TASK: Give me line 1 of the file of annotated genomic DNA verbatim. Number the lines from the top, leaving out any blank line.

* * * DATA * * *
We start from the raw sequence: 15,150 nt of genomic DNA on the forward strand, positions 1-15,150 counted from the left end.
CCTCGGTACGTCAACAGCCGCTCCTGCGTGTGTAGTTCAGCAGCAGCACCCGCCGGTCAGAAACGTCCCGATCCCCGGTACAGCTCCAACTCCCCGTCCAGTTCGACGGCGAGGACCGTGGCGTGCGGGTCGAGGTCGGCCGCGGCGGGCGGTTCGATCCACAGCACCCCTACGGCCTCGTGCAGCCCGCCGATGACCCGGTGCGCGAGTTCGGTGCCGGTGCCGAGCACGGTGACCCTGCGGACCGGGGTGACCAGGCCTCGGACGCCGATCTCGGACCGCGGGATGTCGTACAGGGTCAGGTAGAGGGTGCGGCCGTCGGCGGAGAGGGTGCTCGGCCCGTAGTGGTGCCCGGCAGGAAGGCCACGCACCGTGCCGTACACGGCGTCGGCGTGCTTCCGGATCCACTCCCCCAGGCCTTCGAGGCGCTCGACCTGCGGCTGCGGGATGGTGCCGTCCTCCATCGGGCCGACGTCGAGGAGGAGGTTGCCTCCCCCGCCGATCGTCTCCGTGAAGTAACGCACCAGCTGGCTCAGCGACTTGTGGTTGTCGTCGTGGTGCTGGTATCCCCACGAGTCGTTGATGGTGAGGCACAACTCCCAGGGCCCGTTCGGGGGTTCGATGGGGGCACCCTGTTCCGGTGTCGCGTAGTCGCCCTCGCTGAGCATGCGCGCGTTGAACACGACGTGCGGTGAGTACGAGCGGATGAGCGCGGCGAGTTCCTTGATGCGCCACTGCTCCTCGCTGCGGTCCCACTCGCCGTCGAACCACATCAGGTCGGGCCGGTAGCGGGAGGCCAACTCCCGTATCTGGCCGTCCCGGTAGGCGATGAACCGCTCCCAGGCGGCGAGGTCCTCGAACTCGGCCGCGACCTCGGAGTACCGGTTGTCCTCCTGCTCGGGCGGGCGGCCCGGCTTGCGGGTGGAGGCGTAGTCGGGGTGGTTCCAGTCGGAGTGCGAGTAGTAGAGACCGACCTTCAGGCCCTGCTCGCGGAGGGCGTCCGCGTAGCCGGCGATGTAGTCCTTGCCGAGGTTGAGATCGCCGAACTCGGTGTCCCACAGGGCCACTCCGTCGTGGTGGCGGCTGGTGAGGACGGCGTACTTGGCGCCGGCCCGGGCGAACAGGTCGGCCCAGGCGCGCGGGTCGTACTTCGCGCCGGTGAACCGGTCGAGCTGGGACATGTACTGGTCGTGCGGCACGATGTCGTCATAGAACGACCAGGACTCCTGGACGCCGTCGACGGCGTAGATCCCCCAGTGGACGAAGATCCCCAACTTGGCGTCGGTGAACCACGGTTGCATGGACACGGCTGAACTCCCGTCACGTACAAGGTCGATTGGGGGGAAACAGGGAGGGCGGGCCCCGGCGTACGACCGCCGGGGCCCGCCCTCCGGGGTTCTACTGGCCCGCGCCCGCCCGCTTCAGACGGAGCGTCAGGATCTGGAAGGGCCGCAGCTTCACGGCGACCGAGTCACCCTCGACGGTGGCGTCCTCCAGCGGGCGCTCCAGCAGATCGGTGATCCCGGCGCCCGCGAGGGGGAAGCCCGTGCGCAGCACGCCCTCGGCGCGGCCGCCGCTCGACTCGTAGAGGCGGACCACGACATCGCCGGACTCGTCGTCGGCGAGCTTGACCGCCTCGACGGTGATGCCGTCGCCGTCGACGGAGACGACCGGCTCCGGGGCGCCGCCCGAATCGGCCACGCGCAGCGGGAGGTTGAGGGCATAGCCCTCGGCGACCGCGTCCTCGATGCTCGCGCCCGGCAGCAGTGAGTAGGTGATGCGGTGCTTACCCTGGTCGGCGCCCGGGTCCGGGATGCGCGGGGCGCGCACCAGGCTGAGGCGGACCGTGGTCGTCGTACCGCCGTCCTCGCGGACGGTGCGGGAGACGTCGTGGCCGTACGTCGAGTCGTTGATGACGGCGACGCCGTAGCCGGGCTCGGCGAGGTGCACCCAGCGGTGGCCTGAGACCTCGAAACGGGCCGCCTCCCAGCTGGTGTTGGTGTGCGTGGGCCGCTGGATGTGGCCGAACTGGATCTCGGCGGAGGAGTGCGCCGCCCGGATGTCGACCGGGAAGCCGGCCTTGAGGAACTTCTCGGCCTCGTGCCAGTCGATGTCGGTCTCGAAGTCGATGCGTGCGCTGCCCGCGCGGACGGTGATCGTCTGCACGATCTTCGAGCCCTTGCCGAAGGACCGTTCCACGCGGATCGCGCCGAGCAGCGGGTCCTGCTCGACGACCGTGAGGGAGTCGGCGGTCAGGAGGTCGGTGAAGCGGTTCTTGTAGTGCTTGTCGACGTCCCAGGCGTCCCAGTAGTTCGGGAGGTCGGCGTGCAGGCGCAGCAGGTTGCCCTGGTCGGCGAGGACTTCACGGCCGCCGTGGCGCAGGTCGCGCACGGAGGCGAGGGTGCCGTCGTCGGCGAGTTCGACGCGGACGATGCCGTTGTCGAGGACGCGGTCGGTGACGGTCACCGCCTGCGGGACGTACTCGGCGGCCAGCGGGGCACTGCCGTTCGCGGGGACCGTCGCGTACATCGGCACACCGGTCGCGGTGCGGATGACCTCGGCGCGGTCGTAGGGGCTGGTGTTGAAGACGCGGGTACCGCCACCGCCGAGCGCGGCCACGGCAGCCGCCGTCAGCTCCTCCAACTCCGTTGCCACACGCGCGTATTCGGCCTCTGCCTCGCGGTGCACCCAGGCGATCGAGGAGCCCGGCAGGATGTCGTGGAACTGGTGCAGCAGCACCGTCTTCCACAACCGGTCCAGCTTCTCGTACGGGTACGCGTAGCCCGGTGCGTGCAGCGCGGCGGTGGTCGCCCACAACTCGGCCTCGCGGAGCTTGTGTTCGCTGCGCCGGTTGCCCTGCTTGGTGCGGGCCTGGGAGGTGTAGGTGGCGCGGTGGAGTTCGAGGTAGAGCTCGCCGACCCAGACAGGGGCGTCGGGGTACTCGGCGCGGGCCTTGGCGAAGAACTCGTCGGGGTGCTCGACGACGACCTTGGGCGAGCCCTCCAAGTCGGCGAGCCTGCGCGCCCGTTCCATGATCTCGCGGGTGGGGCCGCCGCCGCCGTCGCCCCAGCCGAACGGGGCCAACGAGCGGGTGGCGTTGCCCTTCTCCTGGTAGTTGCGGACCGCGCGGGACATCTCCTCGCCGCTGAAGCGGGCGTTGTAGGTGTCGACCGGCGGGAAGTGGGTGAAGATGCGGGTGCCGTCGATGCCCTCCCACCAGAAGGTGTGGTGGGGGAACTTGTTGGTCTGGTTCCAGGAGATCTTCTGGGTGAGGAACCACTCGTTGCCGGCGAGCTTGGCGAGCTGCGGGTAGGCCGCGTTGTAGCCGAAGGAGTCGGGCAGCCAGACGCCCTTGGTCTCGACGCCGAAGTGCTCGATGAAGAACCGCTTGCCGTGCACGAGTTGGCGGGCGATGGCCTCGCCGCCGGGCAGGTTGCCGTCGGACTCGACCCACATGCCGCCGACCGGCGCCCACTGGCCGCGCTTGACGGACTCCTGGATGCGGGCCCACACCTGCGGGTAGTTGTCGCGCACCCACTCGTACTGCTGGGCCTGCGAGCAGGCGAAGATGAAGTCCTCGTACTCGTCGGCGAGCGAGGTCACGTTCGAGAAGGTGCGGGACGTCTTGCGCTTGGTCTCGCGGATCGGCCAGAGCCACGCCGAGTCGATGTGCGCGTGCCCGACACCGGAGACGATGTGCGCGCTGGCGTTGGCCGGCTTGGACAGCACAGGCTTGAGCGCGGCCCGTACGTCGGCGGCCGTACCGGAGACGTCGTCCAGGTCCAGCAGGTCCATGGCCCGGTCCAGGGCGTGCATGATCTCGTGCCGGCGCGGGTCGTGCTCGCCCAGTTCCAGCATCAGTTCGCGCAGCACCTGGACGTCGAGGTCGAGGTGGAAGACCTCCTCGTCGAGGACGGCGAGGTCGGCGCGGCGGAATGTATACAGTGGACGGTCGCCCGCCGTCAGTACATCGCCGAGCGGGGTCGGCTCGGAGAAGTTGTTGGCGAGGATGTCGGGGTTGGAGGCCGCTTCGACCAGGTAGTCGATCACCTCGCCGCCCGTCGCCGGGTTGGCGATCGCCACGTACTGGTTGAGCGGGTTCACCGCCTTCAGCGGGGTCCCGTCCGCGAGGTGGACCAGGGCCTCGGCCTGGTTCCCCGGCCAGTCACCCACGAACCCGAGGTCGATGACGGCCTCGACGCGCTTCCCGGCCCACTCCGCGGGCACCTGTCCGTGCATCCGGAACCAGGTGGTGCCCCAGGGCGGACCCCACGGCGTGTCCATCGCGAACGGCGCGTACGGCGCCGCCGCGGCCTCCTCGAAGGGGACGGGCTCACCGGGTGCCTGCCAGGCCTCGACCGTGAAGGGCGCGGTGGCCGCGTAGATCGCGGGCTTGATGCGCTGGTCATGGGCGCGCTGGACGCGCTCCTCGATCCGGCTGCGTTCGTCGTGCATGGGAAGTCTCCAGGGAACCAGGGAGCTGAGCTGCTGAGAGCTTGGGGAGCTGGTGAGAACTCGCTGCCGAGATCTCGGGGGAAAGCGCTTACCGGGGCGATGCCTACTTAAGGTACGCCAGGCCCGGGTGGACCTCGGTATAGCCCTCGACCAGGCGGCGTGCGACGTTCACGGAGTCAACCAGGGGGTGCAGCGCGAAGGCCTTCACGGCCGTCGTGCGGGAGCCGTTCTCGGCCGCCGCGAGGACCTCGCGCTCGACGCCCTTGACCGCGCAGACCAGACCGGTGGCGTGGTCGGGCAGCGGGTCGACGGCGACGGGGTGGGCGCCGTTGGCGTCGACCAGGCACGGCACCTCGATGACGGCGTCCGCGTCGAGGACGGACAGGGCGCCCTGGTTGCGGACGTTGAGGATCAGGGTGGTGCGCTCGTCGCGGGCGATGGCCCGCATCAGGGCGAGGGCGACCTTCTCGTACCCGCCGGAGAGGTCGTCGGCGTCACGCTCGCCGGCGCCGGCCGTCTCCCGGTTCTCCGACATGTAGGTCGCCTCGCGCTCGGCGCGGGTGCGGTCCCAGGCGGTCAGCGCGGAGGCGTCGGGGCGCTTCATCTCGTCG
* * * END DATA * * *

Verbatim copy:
We start from the raw sequence: 15,150 nt of genomic DNA on the forward strand, positions 1-15,150 counted from the left end.